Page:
Streamside salamander

The Streamside salamander is classified as Near Threatened (NT), is close to qualifying for or is likely to qualify for a threatened category in the near future.

The Streamside Salamander can be found in upland deciduous forest in regions of rolling topography, mostly in areas with limestone bedrock, a few in non-calcareous regions with sandstone and shale (Kraus and Petranka 1989). More

Status in Ohio: The Streamside Salamander is not a state listed species. Habitat: Breeds in small to medium sized limestone creeks located within forests. More

Streamside Salamanders generally breed in small fishless streams or in pools fed by such streams. Breeding occurs from December to April. Eggs are deposited singly on the underside of rocks and hatch in 1 to 2 months. More

The Streamside Salamander is physically identical to the Smallmouth Salamander. It is generally black or dark brown with a highly variable grayish pattern that resembles lichens and the belly is dark. More

of quantitative methods to survey streamside salamanders in Blue Ridge mountain streams. To be submitted to Herpetologica. Corn, P. S., and R. P. Bury. 1989. Logging in western Oregon: responses of headwater habitats and stream amphibians. Forest Ecology and Management 29:39-57. More

the streamside salamander is usually a brownish-gray to grayish black with numerous small, light gray speckles that sometimes merge on the sides to form a lichen-like pattern. A medium-sized salamander (11 – 19 cm), it has a stocky body and a small head. More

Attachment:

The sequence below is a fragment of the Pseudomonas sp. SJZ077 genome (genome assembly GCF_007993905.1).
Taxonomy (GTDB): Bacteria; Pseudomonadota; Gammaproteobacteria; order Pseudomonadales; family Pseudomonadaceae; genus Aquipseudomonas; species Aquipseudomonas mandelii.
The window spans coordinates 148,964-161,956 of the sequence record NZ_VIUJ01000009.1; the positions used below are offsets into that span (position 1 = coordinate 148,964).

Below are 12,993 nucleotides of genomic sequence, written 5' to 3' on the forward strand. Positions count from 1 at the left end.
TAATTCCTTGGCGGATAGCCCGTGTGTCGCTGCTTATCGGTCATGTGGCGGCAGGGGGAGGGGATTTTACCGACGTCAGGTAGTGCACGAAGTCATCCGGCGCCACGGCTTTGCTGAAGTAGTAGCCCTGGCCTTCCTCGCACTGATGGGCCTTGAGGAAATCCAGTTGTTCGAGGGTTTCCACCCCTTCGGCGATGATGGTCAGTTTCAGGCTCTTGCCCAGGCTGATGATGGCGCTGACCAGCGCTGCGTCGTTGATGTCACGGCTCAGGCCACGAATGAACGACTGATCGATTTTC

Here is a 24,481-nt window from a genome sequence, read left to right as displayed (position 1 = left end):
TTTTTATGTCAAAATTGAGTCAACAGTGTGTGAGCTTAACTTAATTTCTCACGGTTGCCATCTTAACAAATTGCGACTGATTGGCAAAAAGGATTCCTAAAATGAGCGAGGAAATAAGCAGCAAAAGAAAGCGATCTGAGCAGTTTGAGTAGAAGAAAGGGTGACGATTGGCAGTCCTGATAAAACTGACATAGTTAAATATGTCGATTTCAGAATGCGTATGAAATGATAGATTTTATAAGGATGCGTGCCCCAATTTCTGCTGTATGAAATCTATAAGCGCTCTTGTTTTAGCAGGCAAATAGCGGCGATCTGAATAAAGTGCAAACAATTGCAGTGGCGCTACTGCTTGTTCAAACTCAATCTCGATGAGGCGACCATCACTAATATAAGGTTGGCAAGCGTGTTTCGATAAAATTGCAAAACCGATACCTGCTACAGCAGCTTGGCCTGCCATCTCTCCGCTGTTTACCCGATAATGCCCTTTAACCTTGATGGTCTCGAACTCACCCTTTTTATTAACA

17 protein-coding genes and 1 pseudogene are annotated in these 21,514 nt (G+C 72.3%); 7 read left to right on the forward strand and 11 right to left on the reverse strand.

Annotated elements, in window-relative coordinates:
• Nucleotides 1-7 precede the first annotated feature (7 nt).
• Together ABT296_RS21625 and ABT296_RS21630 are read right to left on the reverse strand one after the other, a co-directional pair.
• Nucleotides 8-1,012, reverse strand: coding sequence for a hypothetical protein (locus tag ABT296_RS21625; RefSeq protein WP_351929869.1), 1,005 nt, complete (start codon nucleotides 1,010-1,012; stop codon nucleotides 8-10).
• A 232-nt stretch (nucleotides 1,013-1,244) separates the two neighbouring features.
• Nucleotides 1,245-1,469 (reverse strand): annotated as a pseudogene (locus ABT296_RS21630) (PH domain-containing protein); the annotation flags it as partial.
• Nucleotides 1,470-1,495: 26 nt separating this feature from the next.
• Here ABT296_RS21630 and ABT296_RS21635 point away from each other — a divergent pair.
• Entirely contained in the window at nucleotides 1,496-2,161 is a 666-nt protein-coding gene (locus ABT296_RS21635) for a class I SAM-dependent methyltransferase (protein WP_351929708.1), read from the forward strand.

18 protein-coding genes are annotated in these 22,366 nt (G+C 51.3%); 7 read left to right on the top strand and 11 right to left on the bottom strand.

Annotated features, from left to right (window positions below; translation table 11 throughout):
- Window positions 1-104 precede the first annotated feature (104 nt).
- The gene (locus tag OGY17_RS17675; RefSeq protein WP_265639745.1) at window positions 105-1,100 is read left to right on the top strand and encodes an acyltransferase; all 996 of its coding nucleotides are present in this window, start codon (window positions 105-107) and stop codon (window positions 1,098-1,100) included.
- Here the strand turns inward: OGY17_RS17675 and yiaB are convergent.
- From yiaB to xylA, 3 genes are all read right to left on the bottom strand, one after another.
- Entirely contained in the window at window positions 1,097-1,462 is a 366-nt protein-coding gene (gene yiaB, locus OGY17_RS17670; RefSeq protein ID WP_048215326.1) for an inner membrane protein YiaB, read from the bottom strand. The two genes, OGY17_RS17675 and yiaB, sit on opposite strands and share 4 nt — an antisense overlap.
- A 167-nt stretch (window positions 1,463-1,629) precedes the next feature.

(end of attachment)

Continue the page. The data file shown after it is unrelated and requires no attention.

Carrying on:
streamside salamanders have more rounded cusps similar to other ambystomatids. All reports prior to 1989 considered streamside salamanders to be stream-breeding small-mouthed salamanders. Therefore, changes in historical distribution may not be apparent. More

One reason to look at streamside salamanders is that these amphibians are actually sensitive bioindicators of degraded stream habitats. These salamanders are extremely sensitive to changes in their environment and their health is often directly linked to the health of their habitat. More

conduct capture-recapture studies of streamside salamanders at a subset of sites where leaf litter bags will be placed in clumps of three every 2 m along a 20 m transect. We will also try a new technique of placing elongated leaf litter bags (0. More

Streamside Salamander information Random Photos: Southern Leopard Frog Northern Map Turtle habitat Dekay's Brownsnake © Copyright 2010 INHerp. More

The Streamside Salamander is a fairly large salamander reaching lengths between 4 and 5.5 inches. They are generally a black or dark brown dorsal surface patterned with dark gray, lichen-like markings. More

Streamside Salamander Sampling in State Monitoring Programs: A Pilot Project and a Call for Volunteers - Application - Introduction - FAQ's - Training Dates - In summer 2000, Gian Rocco and Rob Brooks More

The streamside salamander can be found in the south east portion of the state. Family: Mole Salamanders Grows up to 5 inches Four toed Salamander (Hemidactylium scutatum) Photo by www.herpnet. More

My co-worker Skip mentioned that we have Streamside Salamanders at Germantown MetroPark (we have the perfect breeding habitat for them, clean limestone creeks in wooded ravines). I looked up some information on... More

Order : Caudata
Family : Ambystomatidae
Genus : Ambystoma
Species : barbouri
Authority : Kraus and Petranka, 1989